Can’t decide between a relaxing resort getaway and exploring a pristine landscape? Aruba is the best of both worlds…luxury resorts a mere stones throw from rugged desert and rocky coasts. Together, we have one of the Caribbean’s most unique destinations.
Want to learn more about Aruba?
Where is Aruba?
Aruba is located in the very southern part of the Caribbean, only 29 kilometres north of Venezuela. Bonaire and Curaçao (other Dutch islands) are located to the east.
When is the best time to visit Aruba?
Whenever you want. Aruba thankfully avoids the hurricane season that hits other destinations in the region (there is an increase in rain from Sep-Dec, though it’s not a deal breaker). Although prices may be higher at resorts from December to April.
Flights to Aruba
Flights between Toronto and Aruba aren’t too expensive, generally starting around the $550 Canadian mark. You can likely find cheaper flights if you book tourist packages so keep an eye out!
Getting around Aruba
If you’re just here to relax on the beach, getting around won’t be a major concern. If you want to explore the more rugged and unique parts of Aruba, renting a car or bike is a great way to do so. Bus service on the island is decent out of Oranjestad.
Where to go in Aruba
The logical place to start your Aruban getaway is Oranjestad, the capital and largest population centre on the island. You’ll find many shops, restaurants, bars, and beaches within the city limits, ensuring both first time and veteran visitors won’t get bored. Oranjestad does serve as the cruise ship port for Aruba…and this does come with its own set of drawbacks (namely packed streets and an overabundance of holidaymakers when one is docked). Even with these minor drawbacks it’s still a city worth exploring, with the Dutch architecture one of the highlights.
Arguably the reason Aruba is the most visited island in the entire southern Caribbean is the all-inclusive resorts. Located close to Oranjestad are kilometres of white sand beaches, seaside lodgings, exemplary service, tour packages (including snorkeling and diving), and more. You can’t really go wrong with any of the major resorts if that’s why you’re here. While you might not get a feel for what makes Aruba unique, there’s no denying that the allure of sun, sand, and warm water is hard to resist.
Arikok National Park
Arikok National Park is where Aruba starts to separate itself from the other islands that dot the Caribbean. First and foremost, much of the land is desert – a far cry from the lush, mountainous interiors of Jamaica for example. While this might not sound as interesting on the surface, there’s quite a lot to take in. You’ll encounter diverse wildlife, cacti, caves (and ancient cave drawings), rocky coasts, and special views. It’s only when you get off the beaten path and out of the resorts that you start to understand why Aruba is so special.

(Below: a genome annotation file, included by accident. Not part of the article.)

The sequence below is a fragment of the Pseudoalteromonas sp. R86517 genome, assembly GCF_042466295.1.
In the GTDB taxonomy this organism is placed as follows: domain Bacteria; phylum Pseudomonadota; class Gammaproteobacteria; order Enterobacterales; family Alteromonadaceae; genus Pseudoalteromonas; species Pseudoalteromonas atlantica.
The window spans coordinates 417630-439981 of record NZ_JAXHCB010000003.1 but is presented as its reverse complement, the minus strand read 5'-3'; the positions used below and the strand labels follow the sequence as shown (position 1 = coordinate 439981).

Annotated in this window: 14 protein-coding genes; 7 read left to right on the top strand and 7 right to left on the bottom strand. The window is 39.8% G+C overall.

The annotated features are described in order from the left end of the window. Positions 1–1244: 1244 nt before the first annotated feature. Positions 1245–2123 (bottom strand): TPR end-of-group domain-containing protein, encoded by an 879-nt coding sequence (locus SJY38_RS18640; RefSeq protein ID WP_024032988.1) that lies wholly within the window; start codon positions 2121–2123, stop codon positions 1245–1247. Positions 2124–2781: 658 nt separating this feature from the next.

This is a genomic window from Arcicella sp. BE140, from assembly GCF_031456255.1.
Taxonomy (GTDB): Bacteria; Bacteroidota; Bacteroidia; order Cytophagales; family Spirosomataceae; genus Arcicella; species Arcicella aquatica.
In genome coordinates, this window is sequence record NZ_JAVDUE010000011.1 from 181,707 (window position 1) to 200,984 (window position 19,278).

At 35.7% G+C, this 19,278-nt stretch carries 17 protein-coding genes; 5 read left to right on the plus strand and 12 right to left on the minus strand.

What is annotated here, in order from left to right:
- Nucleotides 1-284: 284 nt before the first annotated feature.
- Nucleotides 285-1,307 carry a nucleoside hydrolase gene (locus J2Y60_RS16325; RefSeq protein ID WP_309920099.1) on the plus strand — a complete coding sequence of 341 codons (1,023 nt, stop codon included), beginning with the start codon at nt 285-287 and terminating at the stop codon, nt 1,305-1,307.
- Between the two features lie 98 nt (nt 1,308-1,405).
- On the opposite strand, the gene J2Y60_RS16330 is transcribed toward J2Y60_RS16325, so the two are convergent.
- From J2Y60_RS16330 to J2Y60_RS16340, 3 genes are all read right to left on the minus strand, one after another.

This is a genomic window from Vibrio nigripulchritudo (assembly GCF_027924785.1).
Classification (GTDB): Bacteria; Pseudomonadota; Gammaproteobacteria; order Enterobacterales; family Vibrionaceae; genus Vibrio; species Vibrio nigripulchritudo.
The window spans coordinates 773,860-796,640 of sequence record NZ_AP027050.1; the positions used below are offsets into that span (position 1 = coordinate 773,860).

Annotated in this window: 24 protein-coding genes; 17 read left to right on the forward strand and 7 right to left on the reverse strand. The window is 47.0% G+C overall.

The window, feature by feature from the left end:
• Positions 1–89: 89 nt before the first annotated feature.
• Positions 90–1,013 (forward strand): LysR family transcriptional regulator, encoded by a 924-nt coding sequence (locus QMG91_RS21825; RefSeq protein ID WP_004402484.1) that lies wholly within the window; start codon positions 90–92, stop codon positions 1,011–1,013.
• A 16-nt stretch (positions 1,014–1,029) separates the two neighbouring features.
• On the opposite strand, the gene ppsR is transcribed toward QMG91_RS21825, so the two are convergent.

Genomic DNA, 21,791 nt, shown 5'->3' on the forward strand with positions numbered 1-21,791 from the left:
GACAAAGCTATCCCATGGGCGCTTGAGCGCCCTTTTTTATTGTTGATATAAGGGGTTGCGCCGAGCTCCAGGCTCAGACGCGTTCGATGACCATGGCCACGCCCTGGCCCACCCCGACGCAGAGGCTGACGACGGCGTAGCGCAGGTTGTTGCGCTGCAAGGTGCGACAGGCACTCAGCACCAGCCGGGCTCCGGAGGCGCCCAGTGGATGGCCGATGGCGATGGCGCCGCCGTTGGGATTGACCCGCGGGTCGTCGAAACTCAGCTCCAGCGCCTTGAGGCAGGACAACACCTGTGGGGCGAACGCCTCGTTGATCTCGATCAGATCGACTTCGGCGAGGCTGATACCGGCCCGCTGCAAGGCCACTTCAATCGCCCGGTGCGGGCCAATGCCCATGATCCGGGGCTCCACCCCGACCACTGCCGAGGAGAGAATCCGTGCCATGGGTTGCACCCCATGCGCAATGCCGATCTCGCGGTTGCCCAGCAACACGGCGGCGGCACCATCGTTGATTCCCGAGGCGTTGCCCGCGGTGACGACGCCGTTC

Continuing this theme, if the crowded beaches near Oranjestad are a bit too popular for your liking – the rugged east coast is an entirely different experience. There are still great beaches, but this time you’ll encounter cliffs, natural seaside pools, winds, waves, and more. You’re much more likely to find solitude here, but even if more people visited we’d recommend the east wholeheartedly.
There’s a lot more to see and do in Aruba. We’ve touched on it briefly, but the diving here is second to none – with shipwrecks aplenty in the waters off the coast. The northwest coast is home to some great beaches, and smaller towns offer windows into authentic Aruban culture in a way Oranjestad can’t. It’s not a large island, but you’ll likely find it’s easy to get swept up in its magic.
Language in Aruba
The main language spoken on Aruba is Papiamento, a creole language that comes from a variety of different backgrounds. A few phrases might help you get by in some out of the way regions. Dutch is also an official language. English is becoming more widespread, especially in the capital and on resorts – so you should be okay in many areas.
Prices in Aruba ($$$$)*
Prices in Aruba can be expensive, but like anywhere else you can keep prices down if you’re frugal. Expenses will also vary considerably whether you plan on shelling out for a resort or roughing it in the east. Overall though, an average day could work out to as much as $330 Canadian, though thriftier travellers can look to keep it down towards around $141. In the end, you’ll spend as much money as you’re comfortable with – so don’t feel like you’re priced out before you even set foot in Aruba.
Is Aruba safe?
Before we get into safety, we have to touch on the current health issue with regards to the Zika virus. Spread by mosquitos, the sickness is usually mild and short term, resulting in fever, headaches, rashes, muscle pain, and other flu-like symptoms. That being said, pregnant women (and women considering becoming pregnant) should avoid the country for the time being. Be sure to talk to a healthcare professional before deciding to travel to Aruba.
Beyond this, Aruba is one of the safest islands in the Caribbean with normal security precautions recommended throughout by the Canadian government. There is petty crime in some areas (namely heavily touristed areas), so use caution. Roads are good though signage isn’t very common.
For more on travel safety, check out the Canadian Travel Advisory for Aruba.
For more information, check out the official Aruba tourism site.
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